What can the novels Wild Woman by Marina Šur Puhlovski and Under Pressure by Faruk Šehić tell us about the breakup of Yugoslavia which caused such a tectonic shift in Balkan identity?
Each to their war and its troubled aftermath: one in the domestic sphere, the other out on the field and in the trenches. Both are informed by terror, brutality, power struggles and stubborn memories which refuse to go away. The gender split seems clear: survivors of domestic violence are primarily women and war veterans are mainly men – each to their trauma.
Born to be Wild
“I’m standing on sheets of newspaper streaked with paint and dirt from my slippers, because we’ve started painting the place . . . I step onto the carpet just long enough for the
insects nestling inside it to jump out and take possession of my ankle.“
Written with subtlety, insight, and pain, the ramifications of a shattered domestic dream are conveyed unsparingly. Wild Woman is a pungent, gritty read.
Two literature students meet at university, bonding through shared friends and experiences. Having first spotted him in the huge lecture hall, she was “on cloud nine, thrilled to have found a soul-mate.”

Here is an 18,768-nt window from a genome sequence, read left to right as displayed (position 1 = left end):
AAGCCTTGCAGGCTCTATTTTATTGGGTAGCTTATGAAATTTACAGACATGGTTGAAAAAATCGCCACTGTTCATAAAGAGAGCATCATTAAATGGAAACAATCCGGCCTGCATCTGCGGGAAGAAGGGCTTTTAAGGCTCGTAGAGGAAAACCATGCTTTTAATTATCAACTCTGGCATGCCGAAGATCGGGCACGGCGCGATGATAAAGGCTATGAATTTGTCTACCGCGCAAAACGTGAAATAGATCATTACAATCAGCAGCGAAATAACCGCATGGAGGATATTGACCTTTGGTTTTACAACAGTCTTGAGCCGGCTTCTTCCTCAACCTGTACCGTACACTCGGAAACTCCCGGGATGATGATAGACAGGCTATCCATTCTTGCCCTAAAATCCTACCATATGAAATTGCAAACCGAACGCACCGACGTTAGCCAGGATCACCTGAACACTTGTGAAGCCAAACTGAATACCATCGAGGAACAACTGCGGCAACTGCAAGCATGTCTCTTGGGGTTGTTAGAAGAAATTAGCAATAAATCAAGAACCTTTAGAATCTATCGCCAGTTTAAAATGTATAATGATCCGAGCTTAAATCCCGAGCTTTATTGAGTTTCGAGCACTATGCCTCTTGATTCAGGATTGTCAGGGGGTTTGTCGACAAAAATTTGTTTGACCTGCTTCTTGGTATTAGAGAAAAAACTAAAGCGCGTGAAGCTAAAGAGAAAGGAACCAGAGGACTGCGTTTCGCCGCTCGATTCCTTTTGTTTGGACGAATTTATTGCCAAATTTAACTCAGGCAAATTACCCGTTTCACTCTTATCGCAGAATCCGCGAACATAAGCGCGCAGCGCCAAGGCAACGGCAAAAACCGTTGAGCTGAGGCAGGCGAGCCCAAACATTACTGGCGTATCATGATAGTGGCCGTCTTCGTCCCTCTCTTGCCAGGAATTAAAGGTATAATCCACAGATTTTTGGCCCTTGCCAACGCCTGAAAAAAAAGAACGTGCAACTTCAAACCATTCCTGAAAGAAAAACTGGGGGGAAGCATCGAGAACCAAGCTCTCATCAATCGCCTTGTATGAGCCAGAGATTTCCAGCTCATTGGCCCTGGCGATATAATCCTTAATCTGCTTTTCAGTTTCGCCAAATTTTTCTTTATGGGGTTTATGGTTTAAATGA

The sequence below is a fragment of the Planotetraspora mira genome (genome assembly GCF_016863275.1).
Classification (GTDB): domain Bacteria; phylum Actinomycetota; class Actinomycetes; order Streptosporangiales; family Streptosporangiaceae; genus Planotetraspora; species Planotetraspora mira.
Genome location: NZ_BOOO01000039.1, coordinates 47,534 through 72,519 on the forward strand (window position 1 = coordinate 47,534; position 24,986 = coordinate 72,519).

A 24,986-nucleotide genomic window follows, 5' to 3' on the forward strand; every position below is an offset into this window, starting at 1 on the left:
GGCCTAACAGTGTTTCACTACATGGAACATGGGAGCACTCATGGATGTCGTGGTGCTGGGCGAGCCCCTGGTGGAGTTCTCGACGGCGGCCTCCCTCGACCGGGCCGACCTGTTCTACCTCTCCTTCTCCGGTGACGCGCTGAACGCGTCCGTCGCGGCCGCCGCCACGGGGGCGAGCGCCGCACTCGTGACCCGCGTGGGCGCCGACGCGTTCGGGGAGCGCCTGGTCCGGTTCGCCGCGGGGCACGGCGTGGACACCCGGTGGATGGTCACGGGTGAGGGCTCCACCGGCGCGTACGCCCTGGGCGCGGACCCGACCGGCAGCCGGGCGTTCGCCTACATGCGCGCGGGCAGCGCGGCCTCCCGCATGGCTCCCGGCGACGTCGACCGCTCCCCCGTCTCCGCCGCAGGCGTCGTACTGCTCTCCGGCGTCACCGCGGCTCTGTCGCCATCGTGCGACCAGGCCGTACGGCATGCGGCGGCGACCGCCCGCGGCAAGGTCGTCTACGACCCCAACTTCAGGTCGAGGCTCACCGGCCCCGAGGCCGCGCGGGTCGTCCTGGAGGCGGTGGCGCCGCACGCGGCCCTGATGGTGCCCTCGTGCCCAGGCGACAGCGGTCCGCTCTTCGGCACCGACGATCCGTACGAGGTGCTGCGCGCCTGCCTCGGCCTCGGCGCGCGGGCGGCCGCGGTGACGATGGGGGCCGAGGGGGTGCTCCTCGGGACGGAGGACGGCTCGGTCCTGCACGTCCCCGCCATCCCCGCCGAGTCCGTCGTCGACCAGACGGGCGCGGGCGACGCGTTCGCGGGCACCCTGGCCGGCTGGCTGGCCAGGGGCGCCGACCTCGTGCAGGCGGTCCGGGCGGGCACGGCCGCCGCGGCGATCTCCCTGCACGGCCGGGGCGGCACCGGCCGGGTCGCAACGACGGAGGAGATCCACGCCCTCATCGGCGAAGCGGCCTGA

Her mother is an office worker during the day and types at night. “There’s something wrong with that boy, my mother said, worried, two months after I had brought him home to introduce him to parents so that he could come to the house and visit me . . . this man was going to destroy me. Or at least would try to.”
The pair date and rush into marriage. “But like all stupid twenty-year-olds I had decided to get my way, because you’re indescribably stupid when you’re barely twenty and haven’t yet experienced anything except in your imagination, based on the stories you’ve read in books which you see as real, though they’re not, and you project yourself into the story as if it’s going to be yours, but you haven’t had life’s robotic principles instilled in you for some sort of protection, principles based on logic, on controlling bad karma, bad karma can’t be avoided but its blade can be blunted if it is not too extreme, so I extract my mother’s arguments out of her like a dentist pulling teeth, which he will then throw away.